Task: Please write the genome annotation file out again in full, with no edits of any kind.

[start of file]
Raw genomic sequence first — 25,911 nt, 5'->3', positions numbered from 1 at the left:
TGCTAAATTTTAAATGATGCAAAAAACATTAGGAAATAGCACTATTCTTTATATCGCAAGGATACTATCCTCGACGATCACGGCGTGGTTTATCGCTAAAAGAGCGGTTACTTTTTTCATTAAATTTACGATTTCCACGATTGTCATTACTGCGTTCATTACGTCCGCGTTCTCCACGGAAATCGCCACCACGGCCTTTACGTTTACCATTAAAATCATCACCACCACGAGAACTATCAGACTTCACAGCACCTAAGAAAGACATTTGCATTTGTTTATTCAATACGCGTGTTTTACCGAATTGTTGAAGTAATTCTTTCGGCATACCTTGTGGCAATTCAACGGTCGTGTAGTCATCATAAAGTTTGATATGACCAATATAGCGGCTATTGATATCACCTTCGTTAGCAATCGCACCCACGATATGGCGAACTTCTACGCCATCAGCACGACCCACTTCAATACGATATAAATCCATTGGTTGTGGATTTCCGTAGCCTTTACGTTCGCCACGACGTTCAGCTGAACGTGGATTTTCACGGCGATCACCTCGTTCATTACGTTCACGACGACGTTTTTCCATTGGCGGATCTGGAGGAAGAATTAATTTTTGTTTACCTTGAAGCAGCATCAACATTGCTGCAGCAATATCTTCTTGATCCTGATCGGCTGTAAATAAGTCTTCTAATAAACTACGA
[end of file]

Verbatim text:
Raw genomic sequence first — 25,911 nt, 5'->3', positions numbered from 1 at the left:
TGCTAAATTTTAAATGATGCAAAAAACATTAGGAAATAGCACTATTCTTTATATCGCAAGGATACTATCCTCGACGATCACGGCGTGGTTTATCGCTAAAAGAGCGGTTACTTTTTTCATTAAATTTACGATTTCCACGATTGTCATTACTGCGTTCATTACGTCCGCGTTCTCCACGGAAATCGCCACCACGGCCTTTACGTTTACCATTAAAATCATCACCACCACGAGAACTATCAGACTTCACAGCACCTAAGAAAGACATTTGCATTTGTTTATTCAATACGCGTGTTTTACCGAATTGTTGAAGTAATTCTTTCGGCATACCTTGTGGCAATTCAACGGTCGTGTAGTCATCATAAAGTTTGATATGACCAATATAGCGGCTATTGATATCACCTTCGTTAGCAATCGCACCCACGATATGGCGAACTTCTACGCCATCAGCACGACCCACTTCAATACGATATAAATCCATTGGTTGTGGATTTCCGTAGCCTTTACGTTCGCCACGACGTTCAGCTGAACGTGGATTTTCACGGCGATCACCTCGTTCATTACGTTCACGACGACGTTTTTCCATTGGCGGATCTGGAGGAAGAATTAATTTTTGTTTACCTTGAAGCAGCATCAACATTGCTGCAGCAATATCTTCTTGATCCTGATCGGCTGTAAATAAGTCTTCTAATAAACTACGA